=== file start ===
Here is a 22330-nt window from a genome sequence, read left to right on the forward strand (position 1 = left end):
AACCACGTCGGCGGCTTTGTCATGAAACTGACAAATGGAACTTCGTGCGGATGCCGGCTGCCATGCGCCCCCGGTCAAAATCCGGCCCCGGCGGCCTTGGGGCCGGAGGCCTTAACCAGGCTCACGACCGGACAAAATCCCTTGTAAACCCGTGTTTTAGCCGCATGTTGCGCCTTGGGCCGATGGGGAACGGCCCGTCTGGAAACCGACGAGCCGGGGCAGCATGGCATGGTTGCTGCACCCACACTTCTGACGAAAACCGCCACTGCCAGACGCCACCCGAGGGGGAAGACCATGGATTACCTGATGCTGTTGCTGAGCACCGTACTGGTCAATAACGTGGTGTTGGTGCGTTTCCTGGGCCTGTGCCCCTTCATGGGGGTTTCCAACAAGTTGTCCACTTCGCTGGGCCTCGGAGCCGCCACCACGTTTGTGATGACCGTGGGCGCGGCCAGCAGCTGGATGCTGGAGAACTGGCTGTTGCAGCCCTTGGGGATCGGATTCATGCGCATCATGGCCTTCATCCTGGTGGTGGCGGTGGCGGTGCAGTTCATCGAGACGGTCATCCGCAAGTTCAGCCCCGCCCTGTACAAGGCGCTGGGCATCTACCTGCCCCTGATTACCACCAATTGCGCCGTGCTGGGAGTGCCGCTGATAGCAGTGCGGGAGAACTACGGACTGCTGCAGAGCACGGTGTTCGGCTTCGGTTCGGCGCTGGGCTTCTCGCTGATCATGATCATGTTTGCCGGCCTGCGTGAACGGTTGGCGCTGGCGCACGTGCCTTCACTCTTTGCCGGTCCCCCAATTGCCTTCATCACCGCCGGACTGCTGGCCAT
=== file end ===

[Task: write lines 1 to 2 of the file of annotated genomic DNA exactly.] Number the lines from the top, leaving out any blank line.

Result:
Here is a 22330-nt window from a genome sequence, read left to right on the forward strand (position 1 = left end):
AACCACGTCGGCGGCTTTGTCATGAAACTGACAAATGGAACTTCGTGCGGATGCCGGCTGCCATGCGCCCCCGGTCAAAATCCGGCCCCGGCGGCCTTGGGGCCGGAGGCCTTAACCAGGCTCACGACCGGACAAAATCCCTTGTAAACCCGTGTTTTAGCCGCATGTTGCGCCTTGGGCCGATGGGGAACGGCCCGTCTGGAAACCGACGAGCCGGGGCAGCATGGCATGGTTGCTGCACCCACACTTCTGACGAAAACCGCCACTGCCAGACGCCACCCGAGGGGGAAGACCATGGATTACCTGATGCTGTTGCTGAGCACCGTACTGGTCAATAACGTGGTGTTGGTGCGTTTCCTGGGCCTGTGCCCCTTCATGGGGGTTTCCAACAAGTTGTCCACTTCGCTGGGCCTCGGAGCCGCCACCACGTTTGTGATGACCGTGGGCGCGGCCAGCAGCTGGATGCTGGAGAACTGGCTGTTGCAGCCCTTGGGGATCGGATTCATGCGCATCATGGCCTTCATCCTGGTGGTGGCGGTGGCGGTGCAGTTCATCGAGACGGTCATCCGCAAGTTCAGCCCCGCCCTGTACAAGGCGCTGGGCATCTACCTGCCCCTGATTACCACCAATTGCGCCGTGCTGGGAGTGCCGCTGATAGCAGTGCGGGAGAACTACGGACTGCTGCAGAGCACGGTGTTCGGCTTCGGTTCGGCGCTGGGCTTCTCGCTGATCATGATCATGTTTGCCGGCCTGCGTGAACGGTTGGCGCTGGCGCACGTGCCTTCACTCTTTGCCGGTCCCCCAATTGCCTTCATCACCGCCGGACTGCTGGCCAT